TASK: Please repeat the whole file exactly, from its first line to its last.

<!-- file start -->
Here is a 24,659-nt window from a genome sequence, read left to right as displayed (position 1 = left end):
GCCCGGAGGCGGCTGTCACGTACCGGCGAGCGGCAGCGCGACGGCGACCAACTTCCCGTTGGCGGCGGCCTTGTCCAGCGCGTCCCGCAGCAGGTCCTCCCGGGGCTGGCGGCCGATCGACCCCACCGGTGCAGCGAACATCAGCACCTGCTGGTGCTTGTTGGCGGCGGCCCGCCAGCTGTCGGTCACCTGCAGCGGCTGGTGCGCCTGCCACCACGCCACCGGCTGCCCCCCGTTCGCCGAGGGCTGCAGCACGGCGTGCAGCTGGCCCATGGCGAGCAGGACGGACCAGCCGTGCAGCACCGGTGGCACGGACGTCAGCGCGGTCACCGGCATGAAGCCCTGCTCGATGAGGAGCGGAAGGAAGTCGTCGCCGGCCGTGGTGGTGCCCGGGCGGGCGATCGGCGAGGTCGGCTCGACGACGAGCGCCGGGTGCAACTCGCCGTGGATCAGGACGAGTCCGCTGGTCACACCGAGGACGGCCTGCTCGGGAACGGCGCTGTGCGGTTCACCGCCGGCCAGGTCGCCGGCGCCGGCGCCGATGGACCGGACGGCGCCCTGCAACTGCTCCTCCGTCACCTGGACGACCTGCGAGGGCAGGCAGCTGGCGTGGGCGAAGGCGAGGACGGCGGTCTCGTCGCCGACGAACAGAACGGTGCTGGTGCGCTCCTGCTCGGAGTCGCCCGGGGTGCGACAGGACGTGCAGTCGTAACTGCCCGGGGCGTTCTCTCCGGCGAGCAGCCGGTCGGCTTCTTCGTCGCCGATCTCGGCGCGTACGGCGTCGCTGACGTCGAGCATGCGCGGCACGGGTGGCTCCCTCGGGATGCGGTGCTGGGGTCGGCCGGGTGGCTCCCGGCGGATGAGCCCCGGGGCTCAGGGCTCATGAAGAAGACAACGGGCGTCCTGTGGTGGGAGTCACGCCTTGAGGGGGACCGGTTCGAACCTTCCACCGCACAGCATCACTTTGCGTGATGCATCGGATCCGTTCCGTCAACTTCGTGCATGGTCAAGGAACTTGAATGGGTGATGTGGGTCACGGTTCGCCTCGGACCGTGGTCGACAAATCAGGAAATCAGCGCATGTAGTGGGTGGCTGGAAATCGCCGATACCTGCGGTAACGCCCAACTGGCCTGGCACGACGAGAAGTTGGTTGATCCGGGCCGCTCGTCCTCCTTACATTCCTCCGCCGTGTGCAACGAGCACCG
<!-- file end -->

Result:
Here is a 24,659-nt window from a genome sequence, read left to right as displayed (position 1 = left end):
GCCCGGAGGCGGCTGTCACGTACCGGCGAGCGGCAGCGCGACGGCGACCAACTTCCCGTTGGCGGCGGCCTTGTCCAGCGCGTCCCGCAGCAGGTCCTCCCGGGGCTGGCGGCCGATCGACCCCACCGGTGCAGCGAACATCAGCACCTGCTGGTGCTTGTTGGCGGCGGCCCGCCAGCTGTCGGTCACCTGCAGCGGCTGGTGCGCCTGCCACCACGCCACCGGCTGCCCCCCGTTCGCCGAGGGCTGCAGCACGGCGTGCAGCTGGCCCATGGCGAGCAGGACGGACCAGCCGTGCAGCACCGGTGGCACGGACGTCAGCGCGGTCACCGGCATGAAGCCCTGCTCGATGAGGAGCGGAAGGAAGTCGTCGCCGGCCGTGGTGGTGCCCGGGCGGGCGATCGGCGAGGTCGGCTCGACGACGAGCGCCGGGTGCAACTCGCCGTGGATCAGGACGAGTCCGCTGGTCACACCGAGGACGGCCTGCTCGGGAACGGCGCTGTGCGGTTCACCGCCGGCCAGGTCGCCGGCGCCGGCGCCGATGGACCGGACGGCGCCCTGCAACTGCTCCTCCGTCACCTGGACGACCTGCGAGGGCAGGCAGCTGGCGTGGGCGAAGGCGAGGACGGCGGTCTCGTCGCCGACGAACAGAACGGTGCTGGTGCGCTCCTGCTCGGAGTCGCCCGGGGTGCGACAGGACGTGCAGTCGTAACTGCCCGGGGCGTTCTCTCCGGCGAGCAGCCGGTCGGCTTCTTCGTCGCCGATCTCGGCGCGTACGGCGTCGCTGACGTCGAGCATGCGCGGCACGGGTGGCTCCCTCGGGATGCGGTGCTGGGGTCGGCCGGGTGGCTCCCGGCGGATGAGCCCCGGGGCTCAGGGCTCATGAAGAAGACAACGGGCGTCCTGTGGTGGGAGTCACGCCTTGAGGGGGACCGGTTCGAACCTTCCACCGCACAGCATCACTTTGCGTGATGCATCGGATCCGTTCCGTCAACTTCGTGCATGGTCAAGGAACTTGAATGGGTGATGTGGGTCACGGTTCGCCTCGGACCGTGGTCGACAAATCAGGAAATCAGCGCATGTAGTGGGTGGCTGGAAATCGCCGATACCTGCGGTAACGCCCAACTGGCCTGGCACGACGAGAAGTTGGTTGATCCGGGCCGCTCGTCCTCCTTACATTCCTCCGCCGTGTGCAACGAGCACCG